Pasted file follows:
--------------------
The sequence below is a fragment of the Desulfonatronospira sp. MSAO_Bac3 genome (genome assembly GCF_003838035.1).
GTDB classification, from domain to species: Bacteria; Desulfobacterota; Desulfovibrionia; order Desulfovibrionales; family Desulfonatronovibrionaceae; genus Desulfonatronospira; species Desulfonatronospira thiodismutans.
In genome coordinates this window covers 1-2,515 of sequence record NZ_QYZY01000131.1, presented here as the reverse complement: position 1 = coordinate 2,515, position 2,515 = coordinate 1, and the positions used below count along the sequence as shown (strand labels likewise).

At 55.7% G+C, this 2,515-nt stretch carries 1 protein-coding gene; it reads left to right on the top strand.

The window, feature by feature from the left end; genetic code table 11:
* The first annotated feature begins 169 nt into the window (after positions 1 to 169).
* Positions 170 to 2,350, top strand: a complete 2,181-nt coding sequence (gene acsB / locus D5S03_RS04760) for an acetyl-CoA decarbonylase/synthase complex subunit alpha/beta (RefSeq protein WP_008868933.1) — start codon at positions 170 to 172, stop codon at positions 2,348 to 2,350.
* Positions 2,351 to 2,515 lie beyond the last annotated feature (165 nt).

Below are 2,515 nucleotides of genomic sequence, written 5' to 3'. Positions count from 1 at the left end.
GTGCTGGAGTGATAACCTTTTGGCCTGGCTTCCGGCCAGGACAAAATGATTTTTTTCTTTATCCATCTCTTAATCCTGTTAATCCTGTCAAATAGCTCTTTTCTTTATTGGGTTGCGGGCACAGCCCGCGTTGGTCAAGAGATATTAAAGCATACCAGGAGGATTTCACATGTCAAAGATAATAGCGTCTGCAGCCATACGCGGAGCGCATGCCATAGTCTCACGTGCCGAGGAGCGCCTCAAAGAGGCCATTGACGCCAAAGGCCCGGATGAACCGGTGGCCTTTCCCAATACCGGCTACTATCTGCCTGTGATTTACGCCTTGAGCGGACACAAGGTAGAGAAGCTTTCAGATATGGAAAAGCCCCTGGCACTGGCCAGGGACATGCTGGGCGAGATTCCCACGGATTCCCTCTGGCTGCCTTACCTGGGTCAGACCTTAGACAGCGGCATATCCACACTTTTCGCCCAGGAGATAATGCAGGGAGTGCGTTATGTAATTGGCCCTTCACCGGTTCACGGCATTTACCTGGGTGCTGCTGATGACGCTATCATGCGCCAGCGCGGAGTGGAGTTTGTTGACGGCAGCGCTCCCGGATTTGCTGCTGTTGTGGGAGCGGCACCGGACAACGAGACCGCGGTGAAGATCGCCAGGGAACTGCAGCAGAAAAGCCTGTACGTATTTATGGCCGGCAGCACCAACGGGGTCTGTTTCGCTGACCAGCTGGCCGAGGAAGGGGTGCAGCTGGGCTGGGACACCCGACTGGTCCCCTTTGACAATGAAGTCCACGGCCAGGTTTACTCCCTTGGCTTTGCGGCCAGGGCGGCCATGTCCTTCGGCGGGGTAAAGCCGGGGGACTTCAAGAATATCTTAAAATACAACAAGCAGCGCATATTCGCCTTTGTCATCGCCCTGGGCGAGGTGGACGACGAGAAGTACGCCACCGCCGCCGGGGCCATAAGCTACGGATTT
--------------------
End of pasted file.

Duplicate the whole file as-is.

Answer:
The sequence below is a fragment of the Desulfonatronospira sp. MSAO_Bac3 genome (genome assembly GCF_003838035.1).
GTDB classification, from domain to species: Bacteria; Desulfobacterota; Desulfovibrionia; order Desulfovibrionales; family Desulfonatronovibrionaceae; genus Desulfonatronospira; species Desulfonatronospira thiodismutans.
In genome coordinates this window covers 1-2,515 of sequence record NZ_QYZY01000131.1, presented here as the reverse complement: position 1 = coordinate 2,515, position 2,515 = coordinate 1, and the positions used below count along the sequence as shown (strand labels likewise).

At 55.7% G+C, this 2,515-nt stretch carries 1 protein-coding gene; it reads left to right on the top strand.

The window, feature by feature from the left end; genetic code table 11:
* The first annotated feature begins 169 nt into the window (after positions 1 to 169).
* Positions 170 to 2,350, top strand: a complete 2,181-nt coding sequence (gene acsB / locus D5S03_RS04760) for an acetyl-CoA decarbonylase/synthase complex subunit alpha/beta (RefSeq protein WP_008868933.1) — start codon at positions 170 to 172, stop codon at positions 2,348 to 2,350.
* Positions 2,351 to 2,515 lie beyond the last annotated feature (165 nt).

Below are 2,515 nucleotides of genomic sequence, written 5' to 3'. Positions count from 1 at the left end.
GTGCTGGAGTGATAACCTTTTGGCCTGGCTTCCGGCCAGGACAAAATGATTTTTTTCTTTATCCATCTCTTAATCCTGTTAATCCTGTCAAATAGCTCTTTTCTTTATTGGGTTGCGGGCACAGCCCGCGTTGGTCAAGAGATATTAAAGCATACCAGGAGGATTTCACATGTCAAAGATAATAGCGTCTGCAGCCATACGCGGAGCGCATGCCATAGTCTCACGTGCCGAGGAGCGCCTCAAAGAGGCCATTGACGCCAAAGGCCCGGATGAACCGGTGGCCTTTCCCAATACCGGCTACTATCTGCCTGTGATTTACGCCTTGAGCGGACACAAGGTAGAGAAGCTTTCAGATATGGAAAAGCCCCTGGCACTGGCCAGGGACATGCTGGGCGAGATTCCCACGGATTCCCTCTGGCTGCCTTACCTGGGTCAGACCTTAGACAGCGGCATATCCACACTTTTCGCCCAGGAGATAATGCAGGGAGTGCGTTATGTAATTGGCCCTTCACCGGTTCACGGCATTTACCTGGGTGCTGCTGATGACGCTATCATGCGCCAGCGCGGAGTGGAGTTTGTTGACGGCAGCGCTCCCGGATTTGCTGCTGTTGTGGGAGCGGCACCGGACAACGAGACCGCGGTGAAGATCGCCAGGGAACTGCAGCAGAAAAGCCTGTACGTATTTATGGCCGGCAGCACCAACGGGGTCTGTTTCGCTGACCAGCTGGCCGAGGAAGGGGTGCAGCTGGGCTGGGACACCCGACTGGTCCCCTTTGACAATGAAGTCCACGGCCAGGTTTACTCCCTTGGCTTTGCGGCCAGGGCGGCCATGTCCTTCGGCGGGGTAAAGCCGGGGGACTTCAAGAATATCTTAAAATACAACAAGCAGCGCATATTCGCCTTTGTCATCGCCCTGGGCGAGGTGGACGACGAGAAGTACGCCACCGCCGCCGGGGCCATAAGCTACGGATTT